LeBron on a roll unlike any in NBA history

When LeBron James first heard about this streak of games with at
least 30 points and 60 percent shooting, he did not immediately
think about who was on the list.

He thought about who wasn’t.

Wilt Chamberlain? Not there. Michael Jordan? Not there.
Shaquille O’Neal? Not there, either. In NBA history, only Adrian
Dantley and Moses Malone had put together five straight 30-point,
60-percent efforts – that is, until James joined their
super-exclusive club.

And now, he stands alone.

James scored 30 points on 11 for 15 shooting to get into the NBA
record books, Chris Bosh scored 32 points and grabbed 11 rebounds,
and the Miami Heat wound up beating the Portland Trail Blazers
117-104 in a wild, momentum-swinging game Tuesday night.

”It kind of blew my mind,” James said. ”To see how small the
list was and for me to even be a part of the list, to start off,
it’s like, `Wow.”’

”Wow” doesn’t even come close to summing up how he’s been in
the last six games. He’s shot 66 for 92 – and take away a ”slow”
6-for-12 start at Toronto on Feb. 3, he’s made 60 of his last 80
field-goal tries, a ridiculous 75 percent success rate. He’s scored
either 30, 31 or 32 points in all six of these games.

His latest brilliance came in Miami’s 1,000th regular-season
win. But the only history anyone will remember was what James
accomplished.

”I’m at a loss for words,” James said. ”Like I say over and
over, I know the history of the game. I know how many unbelievable
players who came through the ranks, who paved the way for me and my
teammates.

”And for me to be in the record books by myself with such a
stat – any stat – it’s big-time.”

Dwyane Wade added 24 points for Miami, which wasted a pair of
14-point leads – then put the game away with a 14-0 run in the
final minutes. Ray Allen added 14 for Miami.

Damian Lillard had a game-high 33 points for Portland, which got
29 from LaMarcus Aldridge and 20 from Wesley Matthews. Just like
the Heat, the Blazers also saw a 14-point lead slip away in the
game, and then simply got shut down late by a stretch of airtight
Miami defense.

”That was typical Miami Heat stuff,” Lillard said.
”Transition, finishing strong around the rim, and LeBron picking
defenses apart.”

Pretty good assessment from the rookie. For as great as he was,
it was James’ night.

”That’s why he is who he is,” Heat coach Erik Spoelstra said.
”The best player in the game.”

Added Wade: ”Obviously, he is doing something that is amazing
and special.”

And on a night when the teams took turns putting together big
runs, it was the Heat who had the last rally – ultimately, the last
laugh as well.

With the game tied at 99, James drove baseline on former
Cleveland teammate Sasha Pavlovic for a two-handed slam that he
punctuated with a long scream.

The Heat immediately responded. Matthews made a 3-pointer on the
next Portland possession to give the Trail Blazers their last lead.
Miami scored the next 14 points, and when James got loose for a
dunk with 2:38 remaining, the 30-point mark – and history – was
his.

”He played a very good basketball game,” Spoelstra deadpanned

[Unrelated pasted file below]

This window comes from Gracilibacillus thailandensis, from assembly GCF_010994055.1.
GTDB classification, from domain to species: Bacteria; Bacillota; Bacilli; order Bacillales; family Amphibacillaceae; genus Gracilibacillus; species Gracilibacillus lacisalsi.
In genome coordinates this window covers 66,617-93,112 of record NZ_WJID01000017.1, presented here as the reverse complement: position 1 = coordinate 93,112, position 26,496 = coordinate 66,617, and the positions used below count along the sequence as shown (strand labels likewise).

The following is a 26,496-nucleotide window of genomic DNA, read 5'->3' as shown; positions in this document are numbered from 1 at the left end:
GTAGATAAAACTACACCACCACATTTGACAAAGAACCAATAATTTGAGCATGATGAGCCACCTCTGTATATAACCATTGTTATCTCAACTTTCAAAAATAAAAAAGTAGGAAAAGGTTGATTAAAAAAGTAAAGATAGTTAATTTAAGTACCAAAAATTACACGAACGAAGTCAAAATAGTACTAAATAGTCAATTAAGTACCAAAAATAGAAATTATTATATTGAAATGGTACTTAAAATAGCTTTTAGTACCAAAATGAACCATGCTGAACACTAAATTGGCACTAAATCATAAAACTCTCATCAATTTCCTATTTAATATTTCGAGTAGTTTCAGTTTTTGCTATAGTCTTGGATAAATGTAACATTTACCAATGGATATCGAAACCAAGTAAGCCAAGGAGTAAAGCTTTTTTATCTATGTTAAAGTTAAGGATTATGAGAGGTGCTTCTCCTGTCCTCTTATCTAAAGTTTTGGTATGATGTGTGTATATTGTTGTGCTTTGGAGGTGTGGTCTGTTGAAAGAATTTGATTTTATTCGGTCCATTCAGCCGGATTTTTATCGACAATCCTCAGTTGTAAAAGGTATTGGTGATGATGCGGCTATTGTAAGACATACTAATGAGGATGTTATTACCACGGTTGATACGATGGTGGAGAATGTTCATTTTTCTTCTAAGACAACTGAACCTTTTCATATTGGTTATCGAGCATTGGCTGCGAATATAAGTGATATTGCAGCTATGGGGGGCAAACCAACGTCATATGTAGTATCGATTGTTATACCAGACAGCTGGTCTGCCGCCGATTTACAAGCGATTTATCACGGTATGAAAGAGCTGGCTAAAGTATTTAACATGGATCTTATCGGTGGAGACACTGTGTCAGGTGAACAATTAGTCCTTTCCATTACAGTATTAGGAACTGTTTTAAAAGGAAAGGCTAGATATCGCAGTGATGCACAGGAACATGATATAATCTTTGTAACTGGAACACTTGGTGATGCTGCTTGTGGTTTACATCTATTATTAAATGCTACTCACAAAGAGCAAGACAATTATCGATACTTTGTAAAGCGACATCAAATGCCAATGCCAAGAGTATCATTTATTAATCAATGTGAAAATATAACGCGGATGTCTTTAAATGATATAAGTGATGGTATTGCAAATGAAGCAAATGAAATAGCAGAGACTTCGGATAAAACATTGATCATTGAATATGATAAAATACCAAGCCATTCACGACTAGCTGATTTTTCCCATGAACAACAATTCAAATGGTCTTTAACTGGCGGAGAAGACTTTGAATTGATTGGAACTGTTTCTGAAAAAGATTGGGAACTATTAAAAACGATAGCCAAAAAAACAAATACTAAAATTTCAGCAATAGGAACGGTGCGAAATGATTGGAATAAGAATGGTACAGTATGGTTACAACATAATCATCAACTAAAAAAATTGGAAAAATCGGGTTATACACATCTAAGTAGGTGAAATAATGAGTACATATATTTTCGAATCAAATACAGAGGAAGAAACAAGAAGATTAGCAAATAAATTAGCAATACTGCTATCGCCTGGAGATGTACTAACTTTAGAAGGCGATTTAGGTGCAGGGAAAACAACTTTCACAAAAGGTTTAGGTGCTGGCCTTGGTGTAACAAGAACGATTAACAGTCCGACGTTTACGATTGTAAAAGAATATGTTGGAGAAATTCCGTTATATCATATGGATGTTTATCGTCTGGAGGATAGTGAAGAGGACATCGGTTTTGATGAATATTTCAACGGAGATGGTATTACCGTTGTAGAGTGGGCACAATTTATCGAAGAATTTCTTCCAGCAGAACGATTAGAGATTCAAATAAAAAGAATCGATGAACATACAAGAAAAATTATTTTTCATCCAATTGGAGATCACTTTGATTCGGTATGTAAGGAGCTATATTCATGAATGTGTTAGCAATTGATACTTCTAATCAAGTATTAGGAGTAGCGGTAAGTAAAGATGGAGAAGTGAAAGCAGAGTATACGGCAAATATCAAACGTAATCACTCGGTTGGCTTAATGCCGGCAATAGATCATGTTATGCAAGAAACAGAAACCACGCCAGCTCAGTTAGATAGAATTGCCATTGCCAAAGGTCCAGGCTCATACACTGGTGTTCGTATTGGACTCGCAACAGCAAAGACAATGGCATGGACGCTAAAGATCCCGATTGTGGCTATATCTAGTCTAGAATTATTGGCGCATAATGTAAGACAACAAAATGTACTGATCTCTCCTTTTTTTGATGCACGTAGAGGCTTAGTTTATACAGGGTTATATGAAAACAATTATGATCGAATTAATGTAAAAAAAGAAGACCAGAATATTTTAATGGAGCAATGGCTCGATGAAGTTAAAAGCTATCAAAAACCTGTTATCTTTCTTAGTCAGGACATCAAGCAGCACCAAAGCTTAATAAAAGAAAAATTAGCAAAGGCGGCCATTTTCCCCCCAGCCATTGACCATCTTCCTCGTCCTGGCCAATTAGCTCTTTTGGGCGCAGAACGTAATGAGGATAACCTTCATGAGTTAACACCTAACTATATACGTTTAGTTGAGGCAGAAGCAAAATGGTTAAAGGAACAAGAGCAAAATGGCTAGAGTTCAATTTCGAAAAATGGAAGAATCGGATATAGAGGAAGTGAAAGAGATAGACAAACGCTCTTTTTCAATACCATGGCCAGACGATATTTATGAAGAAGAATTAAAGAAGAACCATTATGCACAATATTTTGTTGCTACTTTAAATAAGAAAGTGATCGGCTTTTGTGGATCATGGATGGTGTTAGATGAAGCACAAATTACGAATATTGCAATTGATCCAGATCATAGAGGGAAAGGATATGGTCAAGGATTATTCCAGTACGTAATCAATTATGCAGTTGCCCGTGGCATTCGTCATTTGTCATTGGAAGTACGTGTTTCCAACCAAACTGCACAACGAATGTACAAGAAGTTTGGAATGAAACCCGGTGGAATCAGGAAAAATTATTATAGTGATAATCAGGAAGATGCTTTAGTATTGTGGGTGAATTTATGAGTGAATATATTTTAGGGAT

afterward. ”That’s all you’re going to get out of me right now. He
competes. He loves to compete. He loves close games. … And he’s
leading us, not just with his talent.”

Bosh made a jumper with 1:55 left to end the run and seal the
win, Miami’s sixth straight overall.

Miami next plays Thursday night in Oklahoma City, an NBA Finals
rematch before heading into the All-Star break. The Heat topped the
Thunder in the first meeting of the clubs this season, winning in
Miami on Christmas Day.

”It’s a game we’ll look forward to,” Wade said.

A glance at the halftime boxscore – Portland 59, Miami 58 –
would have suggested the opening two quarters were closely
contested, back-and-forth basketball.

Not exactly.

Miami started with a flurry, hitting its first seven shots and
doing so with James collecting five assists in the game’s first
3:52. The Heat led 14-5 after that burst, and were still shooting
75 percent with a minute to go in the opening quarter.

They also were trailing at that point. The Blazers were doing
anything they wanted on the offensive end.

”I thought it was a good effort by our team,” Blazers coach
Terry Stotts said. ”Miami’s one of the best if not the best team
in the league right now and they are playing at a high level. We
matched it for about 44 minutes.”

More than matched it for a while, too.

Aldridge went on a personal 13-0 run over a stretch of nearly
four minutes midway through the half, single-handedly seeming to
turn what was a 29-24 Portland deficit into a 37-29 Portland lead.
And another quick burst, this time a 10-1 run by the Blazers, gave
the visitors what was their biggest lead, 57-43 with 4:48 left in
the half.

Take away Miami’s sizzling start, and the Blazers outscored the
Heat 52-29 over a huge swath of the first half. Miami answered with
a 34-12 run, rebuilding a 14-point lead midway through third.

And after Portland had one more rally, it was all Miami in the
final minutes.

NOTES: It was the 25th time Lillard scored more than 20 points
this season, adding to his rookie-of-the-year credentials. …
Aldridge has at least 11 field goals in each of his past five
games. … The Heat were without Mike Miller, the latest victim of
the flu bug that has ripped through the locker room, and lost
starting forward Udonis Haslem to a lower-leg contusion in the
opening quarter. X-rays on Haslem’s shin were negative.